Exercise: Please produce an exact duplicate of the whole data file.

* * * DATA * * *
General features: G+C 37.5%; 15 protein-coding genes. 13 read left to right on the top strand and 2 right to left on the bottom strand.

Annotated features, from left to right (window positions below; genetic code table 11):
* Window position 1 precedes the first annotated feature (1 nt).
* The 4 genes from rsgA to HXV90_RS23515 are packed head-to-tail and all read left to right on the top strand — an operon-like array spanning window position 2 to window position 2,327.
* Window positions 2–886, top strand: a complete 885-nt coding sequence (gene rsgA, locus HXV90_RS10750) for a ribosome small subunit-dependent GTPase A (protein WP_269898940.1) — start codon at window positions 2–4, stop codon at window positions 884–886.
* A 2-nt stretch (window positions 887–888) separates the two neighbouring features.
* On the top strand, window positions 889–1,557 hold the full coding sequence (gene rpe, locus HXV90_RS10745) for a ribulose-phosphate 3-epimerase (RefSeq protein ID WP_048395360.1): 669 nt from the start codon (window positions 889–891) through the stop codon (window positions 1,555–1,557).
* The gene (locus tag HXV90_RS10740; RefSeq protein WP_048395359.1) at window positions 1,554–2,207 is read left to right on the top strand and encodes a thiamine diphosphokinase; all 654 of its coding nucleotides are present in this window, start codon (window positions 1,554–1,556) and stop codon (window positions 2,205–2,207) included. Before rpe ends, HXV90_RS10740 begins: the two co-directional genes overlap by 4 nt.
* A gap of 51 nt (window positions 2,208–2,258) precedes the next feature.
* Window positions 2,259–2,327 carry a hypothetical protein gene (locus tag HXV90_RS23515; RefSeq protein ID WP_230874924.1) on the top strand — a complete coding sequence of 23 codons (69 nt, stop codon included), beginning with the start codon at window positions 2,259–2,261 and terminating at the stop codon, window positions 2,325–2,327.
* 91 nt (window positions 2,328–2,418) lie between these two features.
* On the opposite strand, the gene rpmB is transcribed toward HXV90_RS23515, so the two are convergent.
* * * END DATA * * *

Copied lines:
General features: G+C 37.5%; 15 protein-coding genes. 13 read left to right on the top strand and 2 right to left on the bottom strand.

Annotated features, from left to right (window positions below; genetic code table 11):
* Window position 1 precedes the first annotated feature (1 nt).
* The 4 genes from rsgA to HXV90_RS23515 are packed head-to-tail and all read left to right on the top strand — an operon-like array spanning window position 2 to window position 2,327.
* Window positions 2–886, top strand: a complete 885-nt coding sequence (gene rsgA, locus HXV90_RS10750) for a ribosome small subunit-dependent GTPase A (protein WP_269898940.1) — start codon at window positions 2–4, stop codon at window positions 884–886.
* A 2-nt stretch (window positions 887–888) separates the two neighbouring features.
* On the top strand, window positions 889–1,557 hold the full coding sequence (gene rpe, locus HXV90_RS10745) for a ribulose-phosphate 3-epimerase (RefSeq protein ID WP_048395360.1): 669 nt from the start codon (window positions 889–891) through the stop codon (window positions 1,555–1,557).
* The gene (locus tag HXV90_RS10740; RefSeq protein WP_048395359.1) at window positions 1,554–2,207 is read left to right on the top strand and encodes a thiamine diphosphokinase; all 654 of its coding nucleotides are present in this window, start codon (window positions 1,554–1,556) and stop codon (window positions 2,205–2,207) included. Before rpe ends, HXV90_RS10740 begins: the two co-directional genes overlap by 4 nt.
* A gap of 51 nt (window positions 2,208–2,258) precedes the next feature.
* Window positions 2,259–2,327 carry a hypothetical protein gene (locus tag HXV90_RS23515; RefSeq protein ID WP_230874924.1) on the top strand — a complete coding sequence of 23 codons (69 nt, stop codon included), beginning with the start codon at window positions 2,259–2,261 and terminating at the stop codon, window positions 2,325–2,327.
* 91 nt (window positions 2,328–2,418) lie between these two features.
* On the opposite strand, the gene rpmB is transcribed toward HXV90_RS23515, so the two are convergent.